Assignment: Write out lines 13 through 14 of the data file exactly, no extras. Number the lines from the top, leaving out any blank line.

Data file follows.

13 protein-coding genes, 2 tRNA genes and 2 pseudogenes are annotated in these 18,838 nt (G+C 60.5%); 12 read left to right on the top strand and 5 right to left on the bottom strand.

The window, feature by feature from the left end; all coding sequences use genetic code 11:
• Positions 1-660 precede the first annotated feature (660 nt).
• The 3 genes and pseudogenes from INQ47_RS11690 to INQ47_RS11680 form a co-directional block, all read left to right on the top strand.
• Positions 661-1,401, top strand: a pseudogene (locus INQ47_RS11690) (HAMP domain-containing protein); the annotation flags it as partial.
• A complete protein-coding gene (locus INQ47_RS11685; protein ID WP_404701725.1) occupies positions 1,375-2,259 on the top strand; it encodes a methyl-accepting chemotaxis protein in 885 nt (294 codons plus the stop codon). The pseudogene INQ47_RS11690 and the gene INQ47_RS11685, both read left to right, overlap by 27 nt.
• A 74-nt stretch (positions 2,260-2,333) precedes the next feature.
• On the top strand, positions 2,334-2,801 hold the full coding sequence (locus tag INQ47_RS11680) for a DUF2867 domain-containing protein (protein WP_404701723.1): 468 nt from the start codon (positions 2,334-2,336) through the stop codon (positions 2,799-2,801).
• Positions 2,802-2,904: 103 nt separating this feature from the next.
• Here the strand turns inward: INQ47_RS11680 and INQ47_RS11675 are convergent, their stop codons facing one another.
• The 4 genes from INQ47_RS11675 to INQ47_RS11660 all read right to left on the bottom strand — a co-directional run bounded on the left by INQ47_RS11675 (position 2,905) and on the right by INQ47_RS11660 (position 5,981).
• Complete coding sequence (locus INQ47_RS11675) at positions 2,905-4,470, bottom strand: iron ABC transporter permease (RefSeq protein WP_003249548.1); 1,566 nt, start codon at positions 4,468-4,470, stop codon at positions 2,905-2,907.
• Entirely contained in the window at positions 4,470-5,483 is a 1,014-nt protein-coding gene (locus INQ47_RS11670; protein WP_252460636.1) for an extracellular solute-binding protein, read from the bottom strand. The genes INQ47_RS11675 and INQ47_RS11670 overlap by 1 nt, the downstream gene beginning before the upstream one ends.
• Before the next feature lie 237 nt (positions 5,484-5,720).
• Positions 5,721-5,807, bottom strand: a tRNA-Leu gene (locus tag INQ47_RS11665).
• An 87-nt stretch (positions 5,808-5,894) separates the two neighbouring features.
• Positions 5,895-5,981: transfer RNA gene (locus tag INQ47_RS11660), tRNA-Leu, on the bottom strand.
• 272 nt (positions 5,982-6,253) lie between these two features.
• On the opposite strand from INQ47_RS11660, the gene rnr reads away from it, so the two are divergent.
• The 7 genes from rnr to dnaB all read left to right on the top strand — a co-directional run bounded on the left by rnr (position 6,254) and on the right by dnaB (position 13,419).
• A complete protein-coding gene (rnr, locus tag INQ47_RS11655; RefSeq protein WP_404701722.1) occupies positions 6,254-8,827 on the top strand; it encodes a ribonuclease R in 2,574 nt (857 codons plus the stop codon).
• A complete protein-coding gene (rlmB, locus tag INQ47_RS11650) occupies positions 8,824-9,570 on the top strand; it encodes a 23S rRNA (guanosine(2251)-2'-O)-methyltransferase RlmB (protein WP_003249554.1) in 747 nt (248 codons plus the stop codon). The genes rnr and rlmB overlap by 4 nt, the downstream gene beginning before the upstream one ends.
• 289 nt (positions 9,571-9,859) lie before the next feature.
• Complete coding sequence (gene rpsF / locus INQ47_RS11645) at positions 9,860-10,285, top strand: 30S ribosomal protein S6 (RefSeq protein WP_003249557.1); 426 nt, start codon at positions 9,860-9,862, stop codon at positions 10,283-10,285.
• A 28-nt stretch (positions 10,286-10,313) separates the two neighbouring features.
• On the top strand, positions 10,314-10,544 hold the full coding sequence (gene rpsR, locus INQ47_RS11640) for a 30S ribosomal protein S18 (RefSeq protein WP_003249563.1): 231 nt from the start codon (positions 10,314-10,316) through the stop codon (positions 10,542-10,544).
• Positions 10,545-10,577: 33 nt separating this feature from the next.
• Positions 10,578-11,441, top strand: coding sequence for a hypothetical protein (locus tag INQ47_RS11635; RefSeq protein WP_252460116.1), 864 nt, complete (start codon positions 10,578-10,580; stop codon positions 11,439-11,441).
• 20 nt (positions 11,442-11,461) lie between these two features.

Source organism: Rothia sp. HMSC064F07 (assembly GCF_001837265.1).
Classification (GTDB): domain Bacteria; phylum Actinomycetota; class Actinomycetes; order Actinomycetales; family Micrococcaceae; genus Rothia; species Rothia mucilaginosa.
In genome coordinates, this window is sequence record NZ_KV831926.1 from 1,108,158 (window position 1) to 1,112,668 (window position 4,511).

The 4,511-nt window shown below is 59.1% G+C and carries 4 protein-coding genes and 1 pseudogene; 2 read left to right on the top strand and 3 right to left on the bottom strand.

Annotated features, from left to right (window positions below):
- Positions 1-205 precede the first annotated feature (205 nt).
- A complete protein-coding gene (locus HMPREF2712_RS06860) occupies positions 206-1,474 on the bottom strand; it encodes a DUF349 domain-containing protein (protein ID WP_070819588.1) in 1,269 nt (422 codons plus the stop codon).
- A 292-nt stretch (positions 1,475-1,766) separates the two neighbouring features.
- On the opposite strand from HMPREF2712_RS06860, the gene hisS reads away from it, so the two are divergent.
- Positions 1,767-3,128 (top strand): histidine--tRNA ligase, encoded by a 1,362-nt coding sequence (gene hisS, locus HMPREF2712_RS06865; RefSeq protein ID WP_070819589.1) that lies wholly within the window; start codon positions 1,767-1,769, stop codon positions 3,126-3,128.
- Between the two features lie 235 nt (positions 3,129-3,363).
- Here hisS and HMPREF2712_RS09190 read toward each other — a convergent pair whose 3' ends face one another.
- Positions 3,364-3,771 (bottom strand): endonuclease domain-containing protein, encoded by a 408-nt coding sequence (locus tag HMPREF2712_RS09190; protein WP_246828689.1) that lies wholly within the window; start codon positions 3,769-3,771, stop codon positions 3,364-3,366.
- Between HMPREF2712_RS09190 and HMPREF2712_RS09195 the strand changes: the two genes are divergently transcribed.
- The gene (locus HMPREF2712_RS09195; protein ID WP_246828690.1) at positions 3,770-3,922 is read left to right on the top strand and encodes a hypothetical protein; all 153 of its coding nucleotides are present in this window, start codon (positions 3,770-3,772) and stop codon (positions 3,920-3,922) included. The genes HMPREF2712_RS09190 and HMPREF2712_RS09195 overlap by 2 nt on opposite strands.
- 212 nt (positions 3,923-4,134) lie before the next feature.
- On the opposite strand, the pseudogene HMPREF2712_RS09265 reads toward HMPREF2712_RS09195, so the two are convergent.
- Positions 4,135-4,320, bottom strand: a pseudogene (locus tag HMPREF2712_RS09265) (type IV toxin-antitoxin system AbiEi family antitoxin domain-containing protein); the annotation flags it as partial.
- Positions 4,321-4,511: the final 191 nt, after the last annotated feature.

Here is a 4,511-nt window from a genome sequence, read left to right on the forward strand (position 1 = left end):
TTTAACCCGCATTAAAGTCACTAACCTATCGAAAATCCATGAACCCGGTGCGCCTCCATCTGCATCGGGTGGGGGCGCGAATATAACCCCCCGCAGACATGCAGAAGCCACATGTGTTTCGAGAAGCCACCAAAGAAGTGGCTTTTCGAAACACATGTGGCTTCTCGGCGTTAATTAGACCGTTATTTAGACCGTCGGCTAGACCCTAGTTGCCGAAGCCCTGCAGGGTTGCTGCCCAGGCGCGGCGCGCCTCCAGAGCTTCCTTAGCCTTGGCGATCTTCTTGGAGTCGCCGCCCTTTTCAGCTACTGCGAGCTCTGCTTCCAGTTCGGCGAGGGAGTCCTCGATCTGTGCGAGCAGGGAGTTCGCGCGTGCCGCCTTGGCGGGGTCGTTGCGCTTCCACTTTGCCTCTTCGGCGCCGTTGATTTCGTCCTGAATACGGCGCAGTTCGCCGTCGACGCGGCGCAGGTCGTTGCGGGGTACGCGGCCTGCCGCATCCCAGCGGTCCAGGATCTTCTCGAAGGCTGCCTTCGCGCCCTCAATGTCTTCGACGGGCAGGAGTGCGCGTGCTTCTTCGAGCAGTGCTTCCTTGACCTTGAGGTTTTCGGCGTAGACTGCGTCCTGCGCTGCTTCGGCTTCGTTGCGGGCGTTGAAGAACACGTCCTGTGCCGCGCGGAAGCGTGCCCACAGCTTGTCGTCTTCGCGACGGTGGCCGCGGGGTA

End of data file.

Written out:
• Entirely contained in the window at positions 4,470-5,483 is a 1,014-nt protein-coding gene (locus INQ47_RS11670; protein WP_252460636.1) for an extracellular solute-binding protein, read from the bottom strand. The genes INQ47_RS11675 and INQ47_RS11670 overlap by 1 nt, the downstream gene beginning before the upstream one ends.
• Before the next feature lie 237 nt (positions 5,484-5,720).